Hellraiser (2022) review

The Hellraiser franchise has steadily cranked out new installments since its 1987 debut. This latest take ditches the subtitle and simply is called Hellraiser. And the big hook here is that Pinhead is a woman this time.

Not so shockingly this has led to some outrage among some sectors of social media over nothing. Man, woman, robot or Chihuahua — anything that takes sadistic joy in sticking pins into people and brutally ripping and peeling away skin is not an entity you’d want to encounter.


Riley (Odessa A’zion) is a recovering addict trying to get her life back on track. She’s crashing with her slightly overprotective brother, Matt (Brandon Flynn), who’s not a fan at all of Riley’s new boyfriend, Trevor (Drew Starkey). Matt’s boyfriend, Colin (Adam Faison) and their roommate Nora (Aoife Hinds), try to keep the peace, but it’s a vain effort.

Down on her financial luck and needed to score some cash fast, Riley agrees to help Trevor break into a storage warehouse and nab the contents of a seemingly abandoned unit. Inside is a puzzle box revealed in the effective opening act. Wealthy artifact collector and reputed hedonist Roland Voight (Goran Visnjic) gained possession of the box keenly aware of what it unlocked. And now six years later, Riley is facing a similar twisted and destructive path.


Riley is a refreshing lead. She’s the antithesis of the modern has it all together woman that has no struggles, challenges, depth or layers. She is severely flawed, but that’s what makes her so much more interesting. A’zion sells Riley’s frustrated desperation well. Does she want to be in a happy, loving relationship with Trevor? Can she stop pushing Matt away? And does she really want to start changing her life for the better?

That final question might be out of her hands after she starts solving the puzzle box. It’s a complex puzzle that starts shifting to a new configuration after the first level is cracked — though not without consequences.


Matt goes missing and Riley is sure her unlocking the first configuration is responsible. Desperate to find answers and a solution, Riley and her friends try to track down leads only to find more nightmarish situations await at the hands of Pinhead (Jamie Clayton) and the Cenobites.


Back in 1987, Pinhead and the Cenobites’ designs couldn’t be so easily accomplished with CGI. Director David Bruckner (The Ritual) sticks to that traditional approach by having the Cenobite actors in elaborate prosthetic suits. They’ve ditched the leather S&M aesthetics and now are just stylishly flaying their skin as clothing. It’s certainly a fashion statement.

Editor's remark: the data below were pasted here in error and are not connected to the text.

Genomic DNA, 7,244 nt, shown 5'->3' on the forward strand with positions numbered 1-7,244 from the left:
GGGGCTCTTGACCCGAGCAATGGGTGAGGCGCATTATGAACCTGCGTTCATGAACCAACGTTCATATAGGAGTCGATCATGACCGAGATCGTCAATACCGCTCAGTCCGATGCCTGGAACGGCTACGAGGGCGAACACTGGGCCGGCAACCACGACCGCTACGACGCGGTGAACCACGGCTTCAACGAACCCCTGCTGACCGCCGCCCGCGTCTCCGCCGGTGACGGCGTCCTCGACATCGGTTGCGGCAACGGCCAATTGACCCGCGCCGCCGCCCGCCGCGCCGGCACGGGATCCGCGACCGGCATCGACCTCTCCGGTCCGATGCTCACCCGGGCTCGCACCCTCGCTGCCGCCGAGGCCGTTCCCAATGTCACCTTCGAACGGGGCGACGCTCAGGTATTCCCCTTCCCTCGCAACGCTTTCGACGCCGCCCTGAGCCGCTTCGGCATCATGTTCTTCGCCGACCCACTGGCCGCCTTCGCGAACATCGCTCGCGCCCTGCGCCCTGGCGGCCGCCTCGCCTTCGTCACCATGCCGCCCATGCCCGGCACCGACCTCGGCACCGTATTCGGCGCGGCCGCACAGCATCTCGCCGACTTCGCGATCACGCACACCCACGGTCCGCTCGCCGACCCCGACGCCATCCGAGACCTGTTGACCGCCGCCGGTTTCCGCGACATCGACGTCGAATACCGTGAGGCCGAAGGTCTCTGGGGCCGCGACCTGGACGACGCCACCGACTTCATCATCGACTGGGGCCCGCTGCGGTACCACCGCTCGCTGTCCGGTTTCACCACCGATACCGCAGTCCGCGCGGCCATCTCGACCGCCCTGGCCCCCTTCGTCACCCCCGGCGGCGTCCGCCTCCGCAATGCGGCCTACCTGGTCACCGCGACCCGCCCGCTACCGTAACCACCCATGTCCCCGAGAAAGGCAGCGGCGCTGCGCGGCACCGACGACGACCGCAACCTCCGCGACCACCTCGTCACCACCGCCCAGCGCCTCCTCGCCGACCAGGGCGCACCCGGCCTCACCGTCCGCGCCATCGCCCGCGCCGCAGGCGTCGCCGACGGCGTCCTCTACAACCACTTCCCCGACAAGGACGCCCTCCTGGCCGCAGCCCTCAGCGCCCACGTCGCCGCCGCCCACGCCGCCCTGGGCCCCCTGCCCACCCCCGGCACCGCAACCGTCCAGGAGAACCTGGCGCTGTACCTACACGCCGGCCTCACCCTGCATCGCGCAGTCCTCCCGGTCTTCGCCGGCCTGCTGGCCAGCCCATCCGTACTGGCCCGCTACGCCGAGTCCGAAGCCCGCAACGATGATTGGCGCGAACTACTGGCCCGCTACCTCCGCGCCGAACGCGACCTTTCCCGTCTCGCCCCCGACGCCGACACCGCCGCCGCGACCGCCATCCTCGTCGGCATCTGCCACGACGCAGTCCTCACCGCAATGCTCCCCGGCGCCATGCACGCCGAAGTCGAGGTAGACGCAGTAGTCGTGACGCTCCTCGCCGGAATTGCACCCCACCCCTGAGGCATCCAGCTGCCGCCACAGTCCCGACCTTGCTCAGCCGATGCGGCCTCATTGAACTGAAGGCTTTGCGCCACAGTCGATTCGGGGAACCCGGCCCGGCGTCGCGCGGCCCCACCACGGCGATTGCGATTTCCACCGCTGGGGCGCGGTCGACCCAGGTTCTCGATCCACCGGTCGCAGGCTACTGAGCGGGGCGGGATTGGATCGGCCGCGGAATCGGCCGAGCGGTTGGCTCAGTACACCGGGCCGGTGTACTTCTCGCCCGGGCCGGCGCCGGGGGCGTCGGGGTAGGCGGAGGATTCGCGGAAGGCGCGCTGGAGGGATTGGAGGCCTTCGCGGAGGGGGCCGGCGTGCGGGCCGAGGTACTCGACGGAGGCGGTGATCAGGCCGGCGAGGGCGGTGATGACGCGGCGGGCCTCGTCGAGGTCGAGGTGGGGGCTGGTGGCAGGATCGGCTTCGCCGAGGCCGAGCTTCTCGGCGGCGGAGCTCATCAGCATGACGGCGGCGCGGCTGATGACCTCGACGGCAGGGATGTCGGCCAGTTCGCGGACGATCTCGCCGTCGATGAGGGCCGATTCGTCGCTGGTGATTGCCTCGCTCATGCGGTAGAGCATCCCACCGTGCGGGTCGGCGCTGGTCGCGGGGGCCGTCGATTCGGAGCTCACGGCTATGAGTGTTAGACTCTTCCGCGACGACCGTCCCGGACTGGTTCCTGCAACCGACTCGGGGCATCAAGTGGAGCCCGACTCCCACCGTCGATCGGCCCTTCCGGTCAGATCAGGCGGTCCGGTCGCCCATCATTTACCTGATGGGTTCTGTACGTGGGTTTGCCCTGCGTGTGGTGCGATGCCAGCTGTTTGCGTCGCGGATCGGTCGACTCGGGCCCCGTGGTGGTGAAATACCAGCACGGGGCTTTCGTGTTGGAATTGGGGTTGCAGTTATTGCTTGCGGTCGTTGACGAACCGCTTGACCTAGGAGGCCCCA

These designs are garish and elaborate with the highly successful intent on being as unnerving as possible.  The Cenobites aren’t racing after anyone, and their measured methodical steps makes them even more terrifying.


Bruckner gets this franchise and how to continually escalate that sense of dread without resorting to cheap jump scares. Everything is intentional and mostly effective. Bruckner smartly shows restraint as to when to show gory deaths and when it’s best left to the viewer’s imagination.

Clayton is fine as Pinhead although interestingly, her voice is distorted and filtered so much that Pinhead sounds more like a guy. This seems somewhat noncommittal on the idea of a female Pinhead.

Screenwriters Ben Collins and Luke Piotrowski’s biggest mistake is shifting the focus away from Riley in the final act. Essentially, she’s sharing the spotlight with a character whose arc isn’t nearly as interesting or compelling. The film also stretches long past its go-home moment to an unnecessary two-hour length.


There’s something holding this incarnation of Hellraiser back. It’s got an abundance of creepy moments, but it never escalates to another level to be truly memorable. The ending suggests the filmmakers are hopeful for a sequel, but it would need something special to warrant a return engagement to this realm.

Rating: 6 out of 10

Photo Credit: Disney